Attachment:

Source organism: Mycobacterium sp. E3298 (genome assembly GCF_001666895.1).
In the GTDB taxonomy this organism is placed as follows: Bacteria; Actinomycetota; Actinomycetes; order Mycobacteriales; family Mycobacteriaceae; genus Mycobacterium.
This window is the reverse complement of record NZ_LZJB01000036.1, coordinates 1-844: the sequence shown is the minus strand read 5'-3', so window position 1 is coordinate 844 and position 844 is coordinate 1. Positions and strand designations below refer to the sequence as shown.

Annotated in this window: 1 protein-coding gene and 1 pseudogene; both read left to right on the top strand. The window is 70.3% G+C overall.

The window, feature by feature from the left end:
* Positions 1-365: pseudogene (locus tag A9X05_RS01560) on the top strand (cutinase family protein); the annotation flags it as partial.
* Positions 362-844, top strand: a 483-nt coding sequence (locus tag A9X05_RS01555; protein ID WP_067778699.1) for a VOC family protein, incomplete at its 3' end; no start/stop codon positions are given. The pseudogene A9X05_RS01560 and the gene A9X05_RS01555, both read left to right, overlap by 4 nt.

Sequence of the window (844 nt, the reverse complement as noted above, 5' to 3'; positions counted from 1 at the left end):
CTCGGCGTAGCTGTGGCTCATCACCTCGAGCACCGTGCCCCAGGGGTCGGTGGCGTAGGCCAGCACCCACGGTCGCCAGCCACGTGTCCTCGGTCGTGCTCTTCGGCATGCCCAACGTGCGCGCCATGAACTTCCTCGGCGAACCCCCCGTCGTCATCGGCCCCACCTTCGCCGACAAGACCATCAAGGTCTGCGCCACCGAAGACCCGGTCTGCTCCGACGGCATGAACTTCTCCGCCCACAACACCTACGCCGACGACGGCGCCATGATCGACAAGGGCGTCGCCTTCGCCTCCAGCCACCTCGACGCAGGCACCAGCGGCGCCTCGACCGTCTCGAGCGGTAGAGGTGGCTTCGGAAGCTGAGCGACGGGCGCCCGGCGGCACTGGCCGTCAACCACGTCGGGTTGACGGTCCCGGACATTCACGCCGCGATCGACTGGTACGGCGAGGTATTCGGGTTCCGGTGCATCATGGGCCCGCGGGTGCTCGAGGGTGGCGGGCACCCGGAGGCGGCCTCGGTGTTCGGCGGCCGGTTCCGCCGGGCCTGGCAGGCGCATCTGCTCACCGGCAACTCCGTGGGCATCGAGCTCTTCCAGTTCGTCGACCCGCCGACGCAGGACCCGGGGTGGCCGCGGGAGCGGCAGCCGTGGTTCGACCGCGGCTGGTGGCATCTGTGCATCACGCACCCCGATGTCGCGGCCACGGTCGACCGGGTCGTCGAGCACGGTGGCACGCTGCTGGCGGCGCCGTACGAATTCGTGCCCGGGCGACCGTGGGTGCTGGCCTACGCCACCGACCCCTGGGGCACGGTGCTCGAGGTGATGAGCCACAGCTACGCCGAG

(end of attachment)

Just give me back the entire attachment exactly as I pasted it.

Source organism: Mycobacterium sp. E3298 (genome assembly GCF_001666895.1).
In the GTDB taxonomy this organism is placed as follows: Bacteria; Actinomycetota; Actinomycetes; order Mycobacteriales; family Mycobacteriaceae; genus Mycobacterium.
This window is the reverse complement of record NZ_LZJB01000036.1, coordinates 1-844: the sequence shown is the minus strand read 5'-3', so window position 1 is coordinate 844 and position 844 is coordinate 1. Positions and strand designations below refer to the sequence as shown.

Annotated in this window: 1 protein-coding gene and 1 pseudogene; both read left to right on the top strand. The window is 70.3% G+C overall.

The window, feature by feature from the left end:
* Positions 1-365: pseudogene (locus tag A9X05_RS01560) on the top strand (cutinase family protein); the annotation flags it as partial.
* Positions 362-844, top strand: a 483-nt coding sequence (locus tag A9X05_RS01555; protein ID WP_067778699.1) for a VOC family protein, incomplete at its 3' end; no start/stop codon positions are given. The pseudogene A9X05_RS01560 and the gene A9X05_RS01555, both read left to right, overlap by 4 nt.

Sequence of the window (844 nt, the reverse complement as noted above, 5' to 3'; positions counted from 1 at the left end):
CTCGGCGTAGCTGTGGCTCATCACCTCGAGCACCGTGCCCCAGGGGTCGGTGGCGTAGGCCAGCACCCACGGTCGCCAGCCACGTGTCCTCGGTCGTGCTCTTCGGCATGCCCAACGTGCGCGCCATGAACTTCCTCGGCGAACCCCCCGTCGTCATCGGCCCCACCTTCGCCGACAAGACCATCAAGGTCTGCGCCACCGAAGACCCGGTCTGCTCCGACGGCATGAACTTCTCCGCCCACAACACCTACGCCGACGACGGCGCCATGATCGACAAGGGCGTCGCCTTCGCCTCCAGCCACCTCGACGCAGGCACCAGCGGCGCCTCGACCGTCTCGAGCGGTAGAGGTGGCTTCGGAAGCTGAGCGACGGGCGCCCGGCGGCACTGGCCGTCAACCACGTCGGGTTGACGGTCCCGGACATTCACGCCGCGATCGACTGGTACGGCGAGGTATTCGGGTTCCGGTGCATCATGGGCCCGCGGGTGCTCGAGGGTGGCGGGCACCCGGAGGCGGCCTCGGTGTTCGGCGGCCGGTTCCGCCGGGCCTGGCAGGCGCATCTGCTCACCGGCAACTCCGTGGGCATCGAGCTCTTCCAGTTCGTCGACCCGCCGACGCAGGACCCGGGGTGGCCGCGGGAGCGGCAGCCGTGGTTCGACCGCGGCTGGTGGCATCTGTGCATCACGCACCCCGATGTCGCGGCCACGGTCGACCGGGTCGTCGAGCACGGTGGCACGCTGCTGGCGGCGCCGTACGAATTCGTGCCCGGGCGACCGTGGGTGCTGGCCTACGCCACCGACCCCTGGGGCACGGTGCTCGAGGTGATGAGCCACAGCTACGCCGAG